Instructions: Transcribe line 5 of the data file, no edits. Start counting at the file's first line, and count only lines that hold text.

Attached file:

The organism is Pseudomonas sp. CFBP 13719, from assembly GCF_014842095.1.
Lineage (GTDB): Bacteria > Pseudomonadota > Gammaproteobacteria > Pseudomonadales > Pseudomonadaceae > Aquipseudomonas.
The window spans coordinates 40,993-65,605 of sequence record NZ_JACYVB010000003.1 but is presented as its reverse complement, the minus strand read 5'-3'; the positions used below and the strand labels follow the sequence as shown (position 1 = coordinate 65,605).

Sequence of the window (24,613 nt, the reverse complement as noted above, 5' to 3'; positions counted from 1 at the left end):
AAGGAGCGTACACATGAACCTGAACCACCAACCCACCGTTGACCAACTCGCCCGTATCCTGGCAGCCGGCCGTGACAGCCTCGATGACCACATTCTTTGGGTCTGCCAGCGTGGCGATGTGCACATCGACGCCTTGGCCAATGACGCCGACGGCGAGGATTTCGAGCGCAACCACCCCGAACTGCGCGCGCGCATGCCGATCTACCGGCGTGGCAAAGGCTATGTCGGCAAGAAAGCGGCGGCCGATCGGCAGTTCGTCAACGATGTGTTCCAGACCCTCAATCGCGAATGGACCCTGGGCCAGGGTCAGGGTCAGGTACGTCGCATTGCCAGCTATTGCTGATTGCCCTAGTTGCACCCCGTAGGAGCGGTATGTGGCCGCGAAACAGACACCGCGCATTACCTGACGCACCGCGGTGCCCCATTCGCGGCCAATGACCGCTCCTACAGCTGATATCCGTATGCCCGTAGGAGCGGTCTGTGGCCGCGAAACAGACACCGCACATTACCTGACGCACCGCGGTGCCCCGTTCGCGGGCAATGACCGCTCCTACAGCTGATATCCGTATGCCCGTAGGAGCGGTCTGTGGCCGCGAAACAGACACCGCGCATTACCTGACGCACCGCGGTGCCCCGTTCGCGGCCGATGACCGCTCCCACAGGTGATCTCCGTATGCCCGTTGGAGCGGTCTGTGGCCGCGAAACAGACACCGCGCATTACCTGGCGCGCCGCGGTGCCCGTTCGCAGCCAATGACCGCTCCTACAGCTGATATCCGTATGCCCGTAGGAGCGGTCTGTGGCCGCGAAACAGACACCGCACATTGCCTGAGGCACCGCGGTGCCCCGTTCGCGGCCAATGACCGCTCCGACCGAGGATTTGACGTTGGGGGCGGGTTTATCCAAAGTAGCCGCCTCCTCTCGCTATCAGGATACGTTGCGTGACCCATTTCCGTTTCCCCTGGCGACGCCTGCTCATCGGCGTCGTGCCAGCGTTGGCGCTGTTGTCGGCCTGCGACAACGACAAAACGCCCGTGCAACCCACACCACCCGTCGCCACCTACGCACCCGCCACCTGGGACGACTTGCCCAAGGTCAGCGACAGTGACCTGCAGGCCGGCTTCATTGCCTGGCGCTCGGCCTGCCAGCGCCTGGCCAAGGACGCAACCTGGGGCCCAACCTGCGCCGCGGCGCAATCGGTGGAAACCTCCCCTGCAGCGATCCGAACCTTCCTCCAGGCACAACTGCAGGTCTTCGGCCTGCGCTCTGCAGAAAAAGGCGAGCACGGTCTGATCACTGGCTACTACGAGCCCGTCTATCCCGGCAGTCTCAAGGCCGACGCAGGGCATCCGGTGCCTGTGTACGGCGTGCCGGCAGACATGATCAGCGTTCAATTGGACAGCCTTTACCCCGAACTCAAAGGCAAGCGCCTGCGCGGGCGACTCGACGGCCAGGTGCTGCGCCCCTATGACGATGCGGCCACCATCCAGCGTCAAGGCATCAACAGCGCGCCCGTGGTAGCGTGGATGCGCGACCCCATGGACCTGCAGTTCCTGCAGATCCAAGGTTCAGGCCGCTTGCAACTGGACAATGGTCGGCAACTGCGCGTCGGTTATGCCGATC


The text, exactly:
AAGGAGCGTACACATGAACCTGAACCACCAACCCACCGTTGACCAACTCGCCCGTATCCTGGCAGCCGGCCGTGACAGCCTCGATGACCACATTCTTTGGGTCTGCCAGCGTGGCGATGTGCACATCGACGCCTTGGCCAATGACGCCGACGGCGAGGATTTCGAGCGCAACCACCCCGAACTGCGCGCGCGCATGCCGATCTACCGGCGTGGCAAAGGCTATGTCGGCAAGAAAGCGGCGGCCGATCGGCAGTTCGTCAACGATGTGTTCCAGACCCTCAATCGCGAATGGACCCTGGGCCAGGGTCAGGGTCAGGTACGTCGCATTGCCAGCTATTGCTGATTGCCCTAGTTGCACCCCGTAGGAGCGGTATGTGGCCGCGAAACAGACACCGCGCATTACCTGACGCACCGCGGTGCCCCATTCGCGGCCAATGACCGCTCCTACAGCTGATATCCGTATGCCCGTAGGAGCGGTCTGTGGCCGCGAAACAGACACCGCACATTACCTGACGCACCGCGGTGCCCCGTTCGCGGGCAATGACCGCTCCTACAGCTGATATCCGTATGCCCGTAGGAGCGGTCTGTGGCCGCGAAACAGACACCGCGCATTACCTGACGCACCGCGGTGCCCCGTTCGCGGCCGATGACCGCTCCCACAGGTGATCTCCGTATGCCCGTTGGAGCGGTCTGTGGCCGCGAAACAGACACCGCGCATTACCTGGCGCGCCGCGGTGCCCGTTCGCAGCCAATGACCGCTCCTACAGCTGATATCCGTATGCCCGTAGGAGCGGTCTGTGGCCGCGAAACAGACACCGCACATTGCCTGAGGCACCGCGGTGCCCCGTTCGCGGCCAATGACCGCTCCGACCGAGGATTTGACGTTGGGGGCGGGTTTATCCAAAGTAGCCGCCTCCTCTCGCTATCAGGATACGTTGCGTGACCCATTTCCGTTTCCCCTGGCGACGCCTGCTCATCGGCGTCGTGCCAGCGTTGGCGCTGTTGTCGGCCTGCGACAACGACAAAACGCCCGTGCAACCCACACCACCCGTCGCCACCTACGCACCCGCCACCTGGGACGACTTGCCCAAGGTCAGCGACAGTGACCTGCAGGCCGGCTTCATTGCCTGGCGCTCGGCCTGCCAGCGCCTGGCCAAGGACGCAACCTGGGGCCCAACCTGCGCCGCGGCGCAATCGGTGGAAACCTCCCCTGCAGCGATCCGAACCTTCCTCCAGGCACAACTGCAGGTCTTCGGCCTGCGCTCTGCAGAAAAAGGCGAGCACGGTCTGATCACTGGCTACTACGAGCCCGTCTATCCCGGCAGTCTCAAGGCCGACGCAGGGCATCCGGTGCCTGTGTACGGCGTGCCGGCAGACATGATCAGCGTTCAATTGGACAGCCTTTACCCCGAACTCAAAGGCAAGCGCCTGCGCGGGCGACTCGACGGCCAGGTGCTGCGCCCCTATGACGATGCGGCCACCATCCAGCGTCAAGGCATCAACAGCGCGCCCGTGGTAGCGTGGATGCGCGACCCCATGGACCTGCAGTTCCTGCAGATCCAAGGTTCAGGCCGCTTGCAACTGGACAATGGTCGGCAACTGCGCGTCGGTTATGCCGATC